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Fair isn’t always just

A policy aimed at improving income distribution ended up doing the opposite.
Aug 26,2017
Are democratic institutions better at distributing incomes fairly? In an autocracy, wealth and production work in favor of the ruling power. It has less interest in improving the lot of the common masses. But in a democracy, the government must work to improve income distribution for the greater population because power is divided among the legislative, judicial, and executive branches of government.

In recent years, however, democratic governments have not done well in this mission of fairness. They were swayed by ideological and populist temptations. Their policies generated more harm than good.

For a government to stay in power in a representative democracy, it must pursue policies that can win support from a broad population, especially the middle class. Data around the world shows that the more mature a democracy is, the higher its taxes to ensure better social security and welfare.

Income redistribution policy evens out inequalities in wealth and income. Yet it cannot be the fundamental solution. Income distribution worsened across the world since the 1980s due to globalization, fast advances in technology and a widening education gap.

After China entered the global market with its cheap labor, wages of low-skilled factory workers in other countries became stagnant. Technology made fast strides through a concentration of capital and skilled work forces. As a result, compensation for human labor dwindled. The wage gap between workers with advanced and rudimentary educations widened. Workers had to compete with machinery and work forces in other countries to keep their jobs.

All states endeavor to build social security to protect the weak, ensure basic livelihoods for the poor, ease inequalities and build a system to fuel sustainable growth in their economies. But it is not easy to provide a system everyone can be happy with while keeping the economy growing at a steady pace. Many side effects can occur if a government resorts to an easy policy of upgrading welfare benefits without addressing the fundamental causes of economic inequalities.

The Wall Street-triggered financial meltdown in 2008 was a typical case of an unforeseen result from a well-intended policy. Many low-income Americans were without homes because of expensive home prices and worsening income disparities in the early 2000s. Many city councils passed acts to make it easier for low-income earners to get loans to buy homes. Amid ultra-low interest rates, a housing bubble burst, leading to chain insolvencies in subprime mortgages. The financial sector was almost wrecked and massive layoffs occurred. A policy aimed at improving income distribution ended up doing the exactly the opposite.

A policy to redistribute wealth and income will most likely slow an economy. Higher taxes and unproductive fiscal spending can discourage corporate spending and technology development. Labor sentiment also could be hurt. Some scholars claim that improvement in income distribution can help promote growth. Fairer distribution can boost spending by households, give more education opportunities for the talented yet underprivileged, and encourage investment by making a society more stable. It can contribute to economic growth, but cannot have a direct or lasting effect.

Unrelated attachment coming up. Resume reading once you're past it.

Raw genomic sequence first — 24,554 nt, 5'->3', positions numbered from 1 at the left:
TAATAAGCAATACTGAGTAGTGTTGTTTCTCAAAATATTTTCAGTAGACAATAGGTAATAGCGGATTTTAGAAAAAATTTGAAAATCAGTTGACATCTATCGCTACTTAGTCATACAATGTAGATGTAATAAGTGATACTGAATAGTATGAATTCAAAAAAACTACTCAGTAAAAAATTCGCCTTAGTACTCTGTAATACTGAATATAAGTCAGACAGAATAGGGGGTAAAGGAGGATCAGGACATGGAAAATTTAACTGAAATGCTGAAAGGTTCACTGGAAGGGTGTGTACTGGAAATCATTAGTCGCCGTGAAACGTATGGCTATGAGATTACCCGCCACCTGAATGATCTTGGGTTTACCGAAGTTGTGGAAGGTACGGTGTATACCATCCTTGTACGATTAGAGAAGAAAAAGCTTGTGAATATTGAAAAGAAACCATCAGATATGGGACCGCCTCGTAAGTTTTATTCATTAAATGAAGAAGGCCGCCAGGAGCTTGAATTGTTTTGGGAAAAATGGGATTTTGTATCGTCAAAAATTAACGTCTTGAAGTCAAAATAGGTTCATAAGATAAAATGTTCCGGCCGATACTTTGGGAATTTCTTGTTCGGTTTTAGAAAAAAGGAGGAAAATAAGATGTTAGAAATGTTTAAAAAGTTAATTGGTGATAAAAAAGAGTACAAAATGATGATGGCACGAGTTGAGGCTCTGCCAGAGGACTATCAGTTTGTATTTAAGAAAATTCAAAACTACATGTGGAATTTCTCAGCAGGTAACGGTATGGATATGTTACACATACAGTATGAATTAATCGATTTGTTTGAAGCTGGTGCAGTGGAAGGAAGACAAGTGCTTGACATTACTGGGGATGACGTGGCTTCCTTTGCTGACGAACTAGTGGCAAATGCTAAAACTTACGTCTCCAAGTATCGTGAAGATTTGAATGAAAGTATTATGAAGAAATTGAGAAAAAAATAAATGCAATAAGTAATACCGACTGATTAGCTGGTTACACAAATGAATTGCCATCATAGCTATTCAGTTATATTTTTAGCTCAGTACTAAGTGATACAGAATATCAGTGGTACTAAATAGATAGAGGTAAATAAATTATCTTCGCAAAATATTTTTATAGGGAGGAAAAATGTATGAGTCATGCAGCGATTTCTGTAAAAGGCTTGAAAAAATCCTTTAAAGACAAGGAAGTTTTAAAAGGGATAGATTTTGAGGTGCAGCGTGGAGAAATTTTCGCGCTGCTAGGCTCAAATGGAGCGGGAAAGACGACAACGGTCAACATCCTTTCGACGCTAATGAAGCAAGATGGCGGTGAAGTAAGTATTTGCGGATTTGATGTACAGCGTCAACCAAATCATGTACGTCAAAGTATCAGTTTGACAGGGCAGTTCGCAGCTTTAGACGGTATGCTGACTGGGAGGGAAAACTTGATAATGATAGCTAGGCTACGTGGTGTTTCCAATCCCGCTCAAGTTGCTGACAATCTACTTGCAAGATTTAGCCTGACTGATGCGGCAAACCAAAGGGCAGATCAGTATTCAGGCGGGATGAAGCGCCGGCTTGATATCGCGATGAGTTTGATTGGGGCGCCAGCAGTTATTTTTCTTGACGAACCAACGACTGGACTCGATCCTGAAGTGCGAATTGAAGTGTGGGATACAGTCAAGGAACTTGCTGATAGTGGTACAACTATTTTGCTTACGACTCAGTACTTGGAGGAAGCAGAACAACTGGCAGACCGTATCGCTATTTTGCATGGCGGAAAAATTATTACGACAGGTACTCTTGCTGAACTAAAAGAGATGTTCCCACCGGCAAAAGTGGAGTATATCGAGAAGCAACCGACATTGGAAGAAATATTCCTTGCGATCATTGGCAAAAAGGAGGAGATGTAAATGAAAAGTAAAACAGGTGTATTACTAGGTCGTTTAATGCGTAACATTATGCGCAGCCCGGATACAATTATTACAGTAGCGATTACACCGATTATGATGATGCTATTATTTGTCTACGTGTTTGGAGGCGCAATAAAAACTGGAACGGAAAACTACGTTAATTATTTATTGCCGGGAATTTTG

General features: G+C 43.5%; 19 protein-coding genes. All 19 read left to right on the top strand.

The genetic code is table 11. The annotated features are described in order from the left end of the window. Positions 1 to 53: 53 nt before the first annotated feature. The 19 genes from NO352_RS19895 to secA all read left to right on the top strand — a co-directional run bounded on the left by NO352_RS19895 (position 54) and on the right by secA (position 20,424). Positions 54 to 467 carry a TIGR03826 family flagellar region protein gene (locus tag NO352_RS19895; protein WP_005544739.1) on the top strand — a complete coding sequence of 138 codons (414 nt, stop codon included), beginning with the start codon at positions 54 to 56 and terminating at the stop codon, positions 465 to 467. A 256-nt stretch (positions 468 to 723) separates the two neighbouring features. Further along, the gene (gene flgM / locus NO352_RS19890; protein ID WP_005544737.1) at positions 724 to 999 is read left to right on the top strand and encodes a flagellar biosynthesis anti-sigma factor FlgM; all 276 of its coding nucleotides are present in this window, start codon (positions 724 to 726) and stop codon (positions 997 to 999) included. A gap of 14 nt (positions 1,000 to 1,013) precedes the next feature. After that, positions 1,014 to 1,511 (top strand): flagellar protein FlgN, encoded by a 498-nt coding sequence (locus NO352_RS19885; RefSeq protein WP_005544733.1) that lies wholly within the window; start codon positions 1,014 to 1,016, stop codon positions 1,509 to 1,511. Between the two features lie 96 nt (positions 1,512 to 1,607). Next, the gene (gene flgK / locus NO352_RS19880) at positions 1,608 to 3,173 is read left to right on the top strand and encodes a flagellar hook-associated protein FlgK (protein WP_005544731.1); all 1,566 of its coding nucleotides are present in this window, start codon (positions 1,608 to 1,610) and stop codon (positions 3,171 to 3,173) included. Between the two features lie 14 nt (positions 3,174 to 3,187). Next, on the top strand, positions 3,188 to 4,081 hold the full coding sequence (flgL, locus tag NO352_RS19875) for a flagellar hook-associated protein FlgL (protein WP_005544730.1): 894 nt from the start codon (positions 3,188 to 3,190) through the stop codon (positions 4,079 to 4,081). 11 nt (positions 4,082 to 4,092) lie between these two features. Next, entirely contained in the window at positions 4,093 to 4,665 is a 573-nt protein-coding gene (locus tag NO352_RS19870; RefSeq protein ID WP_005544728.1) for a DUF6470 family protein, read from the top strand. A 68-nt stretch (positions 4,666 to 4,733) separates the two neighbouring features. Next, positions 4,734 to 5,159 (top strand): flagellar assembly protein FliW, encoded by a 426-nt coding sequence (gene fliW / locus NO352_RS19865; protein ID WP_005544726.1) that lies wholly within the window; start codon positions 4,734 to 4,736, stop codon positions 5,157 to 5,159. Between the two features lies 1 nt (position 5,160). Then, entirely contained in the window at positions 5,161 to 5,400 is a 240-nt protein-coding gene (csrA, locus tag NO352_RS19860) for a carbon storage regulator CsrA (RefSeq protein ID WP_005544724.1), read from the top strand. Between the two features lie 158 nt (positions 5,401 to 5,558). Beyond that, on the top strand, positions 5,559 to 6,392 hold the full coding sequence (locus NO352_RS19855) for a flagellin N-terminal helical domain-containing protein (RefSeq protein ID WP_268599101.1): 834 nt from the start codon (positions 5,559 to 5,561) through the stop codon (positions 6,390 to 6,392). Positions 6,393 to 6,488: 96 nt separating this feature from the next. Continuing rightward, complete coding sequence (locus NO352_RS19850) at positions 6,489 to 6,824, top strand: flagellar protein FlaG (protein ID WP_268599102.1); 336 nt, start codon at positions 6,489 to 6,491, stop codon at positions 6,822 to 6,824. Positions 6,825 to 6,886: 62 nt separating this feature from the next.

Populist policies of sharing the fruits of prosperity more broadly can wreck public finances over time. The bill is eventually dumped on future generations, who could end up without pensions because of earlier generous payouts.

Hugo Chavez was able to extend his presidential term four times and rule Venezuela for 14 years since 1998 through populism. Venezuela became the fairest country in Latin American in terms of income distribution by the time he died in 2013. But his quick-fix economic policies and reckless public spending without addressing the underperformance of industry and over-reliance on oil sent one of the richest South American economies to the brink of national default. The country’s fiscal deficit this year amounts to a whopping 20 percent of its gross national product while inflation hovers at 670 percent. The economy contracted by 9 percent, making it hard for people to buy even basic necessities.

As a democracy wants to meet the demands of the people, a government can fail in policy prioritization. A wise and capable government must look at the feasibility and effect of each spending plan and implement policies with a long perspective.

In South Korea, public education should be reformed to allow greater social mobility and the labor market overhauled so that more can have an opportunity to demonstrate their potential. Workers also must be retrained to stay abreast of the technological advances. More small innovative enterprises should be fostered. Domestic demand and services must be broadened to provide more jobs. These steps would help a benign cycle for distribution and fuel growth. They won’t turn out immediate results, but a good economic policy should have eyes on the future, not the next five years.

Translation by the Korea JoongAng Daily staff.

JoongAng Ilbo, Aug. 24, Page 31

*The author, a former senior economist at the Asian Development Bank, is a professor of economics at Korea University.

Lee Jong-wha